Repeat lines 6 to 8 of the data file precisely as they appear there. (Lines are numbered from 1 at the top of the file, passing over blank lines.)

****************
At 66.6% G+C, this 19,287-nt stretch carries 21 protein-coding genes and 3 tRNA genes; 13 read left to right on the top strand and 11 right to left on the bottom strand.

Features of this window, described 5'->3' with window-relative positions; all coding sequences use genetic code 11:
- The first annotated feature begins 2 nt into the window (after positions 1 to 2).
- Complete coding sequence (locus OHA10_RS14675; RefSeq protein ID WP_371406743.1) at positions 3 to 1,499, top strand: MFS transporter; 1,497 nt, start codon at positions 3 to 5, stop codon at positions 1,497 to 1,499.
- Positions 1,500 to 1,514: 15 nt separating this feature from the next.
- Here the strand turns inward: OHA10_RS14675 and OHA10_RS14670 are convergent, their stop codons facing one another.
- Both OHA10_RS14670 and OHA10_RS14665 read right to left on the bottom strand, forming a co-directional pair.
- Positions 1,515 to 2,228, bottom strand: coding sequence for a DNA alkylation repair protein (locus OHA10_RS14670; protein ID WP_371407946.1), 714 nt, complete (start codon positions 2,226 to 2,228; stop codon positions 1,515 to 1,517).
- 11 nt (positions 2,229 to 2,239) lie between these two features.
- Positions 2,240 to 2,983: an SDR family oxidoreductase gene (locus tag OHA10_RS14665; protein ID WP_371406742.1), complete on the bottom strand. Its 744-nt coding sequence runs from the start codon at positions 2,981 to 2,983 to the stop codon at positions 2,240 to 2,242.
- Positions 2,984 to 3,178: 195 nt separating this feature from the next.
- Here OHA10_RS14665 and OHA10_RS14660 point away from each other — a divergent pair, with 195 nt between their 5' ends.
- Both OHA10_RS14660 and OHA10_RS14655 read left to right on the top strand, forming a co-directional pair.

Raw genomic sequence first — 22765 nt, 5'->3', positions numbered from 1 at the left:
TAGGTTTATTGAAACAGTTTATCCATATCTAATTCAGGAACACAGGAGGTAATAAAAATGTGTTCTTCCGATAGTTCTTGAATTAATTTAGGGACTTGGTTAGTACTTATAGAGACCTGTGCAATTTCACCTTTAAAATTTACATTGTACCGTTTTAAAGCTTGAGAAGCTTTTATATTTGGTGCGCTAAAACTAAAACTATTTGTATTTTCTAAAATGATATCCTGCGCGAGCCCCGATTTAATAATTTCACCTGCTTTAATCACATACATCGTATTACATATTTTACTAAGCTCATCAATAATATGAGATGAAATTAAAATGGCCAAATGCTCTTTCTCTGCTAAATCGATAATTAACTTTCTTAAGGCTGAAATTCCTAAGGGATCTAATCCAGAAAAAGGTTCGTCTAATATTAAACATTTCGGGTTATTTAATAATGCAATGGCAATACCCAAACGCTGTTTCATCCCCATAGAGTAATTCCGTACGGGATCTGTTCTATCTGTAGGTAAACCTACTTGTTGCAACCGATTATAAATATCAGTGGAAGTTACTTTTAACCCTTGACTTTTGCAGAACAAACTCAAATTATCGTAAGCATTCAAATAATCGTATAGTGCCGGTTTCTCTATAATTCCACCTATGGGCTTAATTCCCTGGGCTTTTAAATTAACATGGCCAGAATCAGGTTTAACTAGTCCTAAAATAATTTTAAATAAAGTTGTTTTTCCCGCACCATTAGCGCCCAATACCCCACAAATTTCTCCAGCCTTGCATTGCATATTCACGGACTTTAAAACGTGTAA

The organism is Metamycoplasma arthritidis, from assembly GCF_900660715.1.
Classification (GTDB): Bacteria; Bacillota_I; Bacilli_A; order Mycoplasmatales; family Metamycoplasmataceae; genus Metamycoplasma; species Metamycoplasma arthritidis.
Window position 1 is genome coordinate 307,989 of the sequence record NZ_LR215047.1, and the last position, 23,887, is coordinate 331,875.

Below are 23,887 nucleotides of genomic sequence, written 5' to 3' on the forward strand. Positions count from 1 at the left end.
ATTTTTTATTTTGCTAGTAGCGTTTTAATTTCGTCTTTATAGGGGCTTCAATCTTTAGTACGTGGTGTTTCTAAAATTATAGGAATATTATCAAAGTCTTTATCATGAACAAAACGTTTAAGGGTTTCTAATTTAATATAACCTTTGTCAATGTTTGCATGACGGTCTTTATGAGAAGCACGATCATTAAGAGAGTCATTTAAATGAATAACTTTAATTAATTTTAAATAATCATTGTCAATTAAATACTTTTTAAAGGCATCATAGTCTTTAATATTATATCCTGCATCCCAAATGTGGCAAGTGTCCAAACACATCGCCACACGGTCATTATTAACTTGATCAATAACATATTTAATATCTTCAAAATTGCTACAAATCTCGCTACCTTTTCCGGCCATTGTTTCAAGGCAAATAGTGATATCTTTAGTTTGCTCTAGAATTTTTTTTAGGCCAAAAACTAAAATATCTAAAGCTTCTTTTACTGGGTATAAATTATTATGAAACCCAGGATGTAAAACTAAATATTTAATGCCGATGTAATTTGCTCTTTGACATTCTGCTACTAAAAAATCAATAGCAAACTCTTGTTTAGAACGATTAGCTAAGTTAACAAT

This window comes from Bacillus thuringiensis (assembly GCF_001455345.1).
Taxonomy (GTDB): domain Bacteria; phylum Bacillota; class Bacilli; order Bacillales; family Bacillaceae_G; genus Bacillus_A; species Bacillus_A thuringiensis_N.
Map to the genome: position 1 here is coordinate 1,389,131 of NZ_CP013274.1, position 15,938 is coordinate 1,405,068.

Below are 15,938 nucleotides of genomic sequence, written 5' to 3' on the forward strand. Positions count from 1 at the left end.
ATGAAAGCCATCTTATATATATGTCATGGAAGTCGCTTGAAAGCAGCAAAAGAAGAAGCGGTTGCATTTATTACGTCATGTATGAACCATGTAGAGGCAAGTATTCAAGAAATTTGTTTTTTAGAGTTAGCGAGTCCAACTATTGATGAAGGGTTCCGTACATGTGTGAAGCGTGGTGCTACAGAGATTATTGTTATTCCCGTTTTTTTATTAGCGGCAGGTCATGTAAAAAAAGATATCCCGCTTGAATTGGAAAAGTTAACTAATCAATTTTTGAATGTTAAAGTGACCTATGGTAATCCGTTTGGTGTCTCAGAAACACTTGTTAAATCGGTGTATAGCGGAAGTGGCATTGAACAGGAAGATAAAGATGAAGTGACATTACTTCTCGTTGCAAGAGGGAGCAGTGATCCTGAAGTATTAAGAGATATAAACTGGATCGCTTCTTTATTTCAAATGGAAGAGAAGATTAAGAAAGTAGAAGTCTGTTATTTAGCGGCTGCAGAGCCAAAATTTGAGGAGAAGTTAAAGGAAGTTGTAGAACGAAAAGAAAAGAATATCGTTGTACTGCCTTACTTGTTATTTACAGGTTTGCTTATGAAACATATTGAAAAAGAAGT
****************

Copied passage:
- Here the strand turns inward: OHA10_RS14675 and OHA10_RS14670 are convergent, their stop codons facing one another.
- Both OHA10_RS14670 and OHA10_RS14665 read right to left on the bottom strand, forming a co-directional pair.
- Positions 1,515 to 2,228, bottom strand: coding sequence for a DNA alkylation repair protein (locus OHA10_RS14670; protein ID WP_371407946.1), 714 nt, complete (start codon positions 2,226 to 2,228; stop codon positions 1,515 to 1,517).